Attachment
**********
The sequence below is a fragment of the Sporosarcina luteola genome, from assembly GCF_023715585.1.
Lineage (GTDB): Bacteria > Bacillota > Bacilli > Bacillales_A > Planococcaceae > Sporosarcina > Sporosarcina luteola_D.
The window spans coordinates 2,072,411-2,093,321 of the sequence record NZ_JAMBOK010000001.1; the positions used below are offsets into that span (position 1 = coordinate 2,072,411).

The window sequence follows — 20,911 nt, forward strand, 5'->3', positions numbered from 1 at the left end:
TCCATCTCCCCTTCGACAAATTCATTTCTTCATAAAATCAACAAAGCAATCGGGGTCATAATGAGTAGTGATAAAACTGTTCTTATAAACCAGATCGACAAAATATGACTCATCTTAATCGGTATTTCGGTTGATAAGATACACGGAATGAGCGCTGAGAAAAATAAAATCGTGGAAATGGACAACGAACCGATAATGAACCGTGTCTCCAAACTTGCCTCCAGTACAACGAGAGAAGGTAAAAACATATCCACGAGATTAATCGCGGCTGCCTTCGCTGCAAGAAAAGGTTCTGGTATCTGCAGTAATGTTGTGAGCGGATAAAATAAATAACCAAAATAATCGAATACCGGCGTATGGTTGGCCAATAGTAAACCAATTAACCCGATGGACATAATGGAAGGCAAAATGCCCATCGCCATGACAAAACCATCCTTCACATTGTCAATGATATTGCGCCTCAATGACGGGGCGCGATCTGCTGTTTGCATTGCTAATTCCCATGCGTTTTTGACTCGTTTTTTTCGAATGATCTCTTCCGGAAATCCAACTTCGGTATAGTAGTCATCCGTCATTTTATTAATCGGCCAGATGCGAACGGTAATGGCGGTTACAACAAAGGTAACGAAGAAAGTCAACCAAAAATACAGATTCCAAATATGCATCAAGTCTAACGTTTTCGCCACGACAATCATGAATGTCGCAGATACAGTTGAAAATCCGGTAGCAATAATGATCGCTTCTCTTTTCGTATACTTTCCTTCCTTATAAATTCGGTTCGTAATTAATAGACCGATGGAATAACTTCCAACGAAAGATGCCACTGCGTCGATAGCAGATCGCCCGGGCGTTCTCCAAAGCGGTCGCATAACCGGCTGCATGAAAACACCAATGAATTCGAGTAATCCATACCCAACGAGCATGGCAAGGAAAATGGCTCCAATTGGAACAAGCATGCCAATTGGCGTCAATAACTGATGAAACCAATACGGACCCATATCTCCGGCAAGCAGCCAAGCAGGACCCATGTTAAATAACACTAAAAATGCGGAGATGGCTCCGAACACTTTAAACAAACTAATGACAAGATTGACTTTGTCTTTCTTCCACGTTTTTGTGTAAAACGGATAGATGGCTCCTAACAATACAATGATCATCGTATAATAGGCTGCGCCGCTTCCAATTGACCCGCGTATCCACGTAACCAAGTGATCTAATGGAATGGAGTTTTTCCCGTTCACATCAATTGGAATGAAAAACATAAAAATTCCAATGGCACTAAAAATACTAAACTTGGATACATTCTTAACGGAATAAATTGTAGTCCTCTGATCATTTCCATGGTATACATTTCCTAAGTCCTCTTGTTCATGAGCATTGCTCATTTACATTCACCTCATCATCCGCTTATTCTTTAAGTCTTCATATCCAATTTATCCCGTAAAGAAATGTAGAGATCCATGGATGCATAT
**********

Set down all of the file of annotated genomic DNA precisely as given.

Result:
The sequence below is a fragment of the Sporosarcina luteola genome, from assembly GCF_023715585.1.
Lineage (GTDB): Bacteria > Bacillota > Bacilli > Bacillales_A > Planococcaceae > Sporosarcina > Sporosarcina luteola_D.
The window spans coordinates 2,072,411-2,093,321 of the sequence record NZ_JAMBOK010000001.1; the positions used below are offsets into that span (position 1 = coordinate 2,072,411).

The window sequence follows — 20,911 nt, forward strand, 5'->3', positions numbered from 1 at the left end:
TCCATCTCCCCTTCGACAAATTCATTTCTTCATAAAATCAACAAAGCAATCGGGGTCATAATGAGTAGTGATAAAACTGTTCTTATAAACCAGATCGACAAAATATGACTCATCTTAATCGGTATTTCGGTTGATAAGATACACGGAATGAGCGCTGAGAAAAATAAAATCGTGGAAATGGACAACGAACCGATAATGAACCGTGTCTCCAAACTTGCCTCCAGTACAACGAGAGAAGGTAAAAACATATCCACGAGATTAATCGCGGCTGCCTTCGCTGCAAGAAAAGGTTCTGGTATCTGCAGTAATGTTGTGAGCGGATAAAATAAATAACCAAAATAATCGAATACCGGCGTATGGTTGGCCAATAGTAAACCAATTAACCCGATGGACATAATGGAAGGCAAAATGCCCATCGCCATGACAAAACCATCCTTCACATTGTCAATGATATTGCGCCTCAATGACGGGGCGCGATCTGCTGTTTGCATTGCTAATTCCCATGCGTTTTTGACTCGTTTTTTTCGAATGATCTCTTCCGGAAATCCAACTTCGGTATAGTAGTCATCCGTCATTTTATTAATCGGCCAGATGCGAACGGTAATGGCGGTTACAACAAAGGTAACGAAGAAAGTCAACCAAAAATACAGATTCCAAATATGCATCAAGTCTAACGTTTTCGCCACGACAATCATGAATGTCGCAGATACAGTTGAAAATCCGGTAGCAATAATGATCGCTTCTCTTTTCGTATACTTTCCTTCCTTATAAATTCGGTTCGTAATTAATAGACCGATGGAATAACTTCCAACGAAAGATGCCACTGCGTCGATAGCAGATCGCCCGGGCGTTCTCCAAAGCGGTCGCATAACCGGCTGCATGAAAACACCAATGAATTCGAGTAATCCATACCCAACGAGCATGGCAAGGAAAATGGCTCCAATTGGAACAAGCATGCCAATTGGCGTCAATAACTGATGAAACCAATACGGACCCATATCTCCGGCAAGCAGCCAAGCAGGACCCATGTTAAATAACACTAAAAATGCGGAGATGGCTCCGAACACTTTAAACAAACTAATGACAAGATTGACTTTGTCTTTCTTCCACGTTTTTGTGTAAAACGGATAGATGGCTCCTAACAATACAATGATCATCGTATAATAGGCTGCGCCGCTTCCAATTGACCCGCGTATCCACGTAACCAAGTGATCTAATGGAATGGAGTTTTTCCCGTTCACATCAATTGGAATGAAAAACATAAAAATTCCAATGGCACTAAAAATACTAAACTTGGATACATTCTTAACGGAATAAATTGTAGTCCTCTGATCATTTCCATGGTATACATTTCCTAAGTCCTCTTGTTCATGAGCATTGCTCATTTACATTCACCTCATCATCCGCTTATTCTTTAAGTCTTCATATCCAATTTATCCCGTAAAGAAATGTAGAGATCCATGGATGCATAT